[365] When he had so spoken, Phoebus Apollo sat down. But Hermes on his part answered and said, pointing at the Son of Cronus, the lord of all the gods, “Zeus, my father, indeed I will speak truth to you; for I am truthful and I cannot tell a lie. He came to our house today looking for his shambling cows, as the sun was newly rising. He brought no witnesses with him nor any of the blessed gods who had seen the theft, but with great violence ordered me to confess, threatening much to throw me into wide Tartarus. For he has the rich bloom of glorious youth, while I was born but yesterday — as he too knows — nor am I like a cattle-lifter, a sturdy fellow. Believe my tale (for you claim to be my own father), that I did not drive his cows to my house — so may I prosper — nor crossed the threshold: this I say truly. I reverence Helios greatly and the other gods, and you I love and him I dread. You yourself know that I am not guilty: and I will swear a great oath upon it: — No! by these rich-decked porticoes of the gods. And some day I will punish him, strong as he is, for this pitiless inquisition; but now do you help the younger.”

[387] So spoke the Cyllenian, the Slayer of Argus, while he kept shooting sidelong glances and kept his swaddling-clothes upon his arm, and did not cast them away. But Zeus laughed out loud to see his evil-plotting child well and cunningly denying guilt about the cattle. And he asked them both to be of one mind and search for the cattle, and asked guiding Hermes to lead the way and, without mischievousness of heart, to show the place where now he had hidden the strong cattle. Then the Son of Cronus bowed his head: and goodly Hermes obeyed him; for the will of Zeus who holds the aegis easily prevailed with him.

[397] Then the two all-glorious children of Zeus hastened both to sandy Pylos, and reached the ford of Alpheus, and came to the fields and the high-roofed cowshed where the beasts were protected at night-time. Now while Hermes went to the cave in the rock and began to drive out the strong cattle, the son of Leto, looking aside, saw the cowhides on the sheer rock. And he asked glorious Hermes at once, “How were you able, you crafty rogue, to flay two cows, new-born and babyish as you are? For my part, I dread the strength that will be yours: there is no need you should keep growing long, Cyllenian, son of Maia!”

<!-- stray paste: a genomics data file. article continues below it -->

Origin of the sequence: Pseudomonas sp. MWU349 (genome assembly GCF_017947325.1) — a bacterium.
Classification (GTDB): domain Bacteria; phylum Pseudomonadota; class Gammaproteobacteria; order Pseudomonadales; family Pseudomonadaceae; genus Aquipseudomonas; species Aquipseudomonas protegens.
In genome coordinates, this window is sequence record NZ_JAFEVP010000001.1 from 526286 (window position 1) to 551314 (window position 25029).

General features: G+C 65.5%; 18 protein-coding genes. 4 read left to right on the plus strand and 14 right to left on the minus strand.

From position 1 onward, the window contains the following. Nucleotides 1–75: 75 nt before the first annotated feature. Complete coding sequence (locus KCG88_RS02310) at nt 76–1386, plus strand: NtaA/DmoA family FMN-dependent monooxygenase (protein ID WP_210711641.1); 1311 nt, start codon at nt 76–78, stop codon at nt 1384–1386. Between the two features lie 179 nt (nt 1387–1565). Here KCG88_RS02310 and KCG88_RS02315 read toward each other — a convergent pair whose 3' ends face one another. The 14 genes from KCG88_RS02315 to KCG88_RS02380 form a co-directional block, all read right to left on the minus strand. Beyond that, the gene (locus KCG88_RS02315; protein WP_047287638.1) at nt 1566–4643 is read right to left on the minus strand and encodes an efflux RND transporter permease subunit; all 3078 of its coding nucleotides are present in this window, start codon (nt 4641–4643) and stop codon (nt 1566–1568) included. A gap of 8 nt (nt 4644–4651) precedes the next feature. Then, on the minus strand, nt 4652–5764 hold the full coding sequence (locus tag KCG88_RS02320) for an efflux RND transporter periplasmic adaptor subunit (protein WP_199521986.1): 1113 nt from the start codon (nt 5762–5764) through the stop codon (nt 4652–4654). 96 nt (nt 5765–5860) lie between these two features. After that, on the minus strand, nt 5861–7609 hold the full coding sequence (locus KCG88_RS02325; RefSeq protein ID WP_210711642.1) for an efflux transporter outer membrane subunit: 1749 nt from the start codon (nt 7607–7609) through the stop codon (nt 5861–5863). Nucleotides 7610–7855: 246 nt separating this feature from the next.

[409] So saying, Apollo twisted strong osier branches with his hands meaning to bind Hermes with firm bands; but the bands would not hold him, and the branches of osier fell far from him and began to grow at once from the ground beneath their feet in that very place. And intertwining with one another, they quickly grew and covered all the wild-roving cattle by the will of thievish Hermes, so that Apollo was astonished as he watched.

[414] Then the strong slayer of Argus looked furtively upon the ground with eyes flashing fire ((lacuna)) . . . desiring to hide ((lacuna)) . . . Very easily he softened the son of all-glorious Leto as he wanted, stern though the Far-shooter was. He took the lyre upon his left arm and tried each string in turn with the key, so that it sounded awesomely at his touch. And Phoebus Apollo laughed for joy; for the sweet throb of the marvelous music went to his heart, and a soft longing took hold on his soul as he listened. Then the son of Maia, harping sweetly upon his lyre, took courage and stood at the left hand of Phoebus Apollo; and soon, while he played shrilly on his lyre, he lifted up his voice and sang, and lovely was the sound of his voice that followed. He sang the story of the deathless gods and of the dark earth, how at the first they came to be, and how each one received his portion. First among the gods he honoured Mnemosyne, mother of the Muses, in his song; for the son of Maia was of her following. And next the goodly son of Zeus hymned the rest of the immortals according to their order in age, and told how each was born, mentioning all in order as he struck the lyre upon his arm.

[433] But Apollo was seized with a longing not to be appeased, and he opened his mouth and spoke winged words to Hermes, “Slayer of oxen, trickster, busy one, comrade of the feast, this song of yours is worth fifty cows, and I believe that soon we shall settle our quarrel peacefully. But come now, tell me this, resourceful son of Maia: has this marvelous thing been with you from your birth, or did some god or mortal man give it to you — a noble gift — and teach you heavenly song? For wonderful is this new-uttered sound I hear, the like of which I vow that no man nor god dwelling on Olympus ever yet has known but you, O thievish son of Maia. What skill is this? What song for desperate cares? What way of song? For truly here are three things to hand all at once from which to choose, — mirth, and love, and sweet sleep. And though I am a follower of the Olympian Muses who love dances and the bright path of song — the full-toned chant and ravishing thrill of flutes — yet I never cared for any of those feats of skill at young men’s revels, as I do now for this: I am filled with wonder, O son of Zeus, at your sweet playing. But now, since you, though little, have such glorious skill, sit down, dear boy, and respect the words of your elders. For now you shall have renown among the deathless gods, you and your mother also. This I will declare to you exactly: by this shaft of cornel wood [the caduceus] I will surely make you a leader renowned among the deathless gods, and fortunate, and will give you glorious gifts and will not deceive you from first to last.”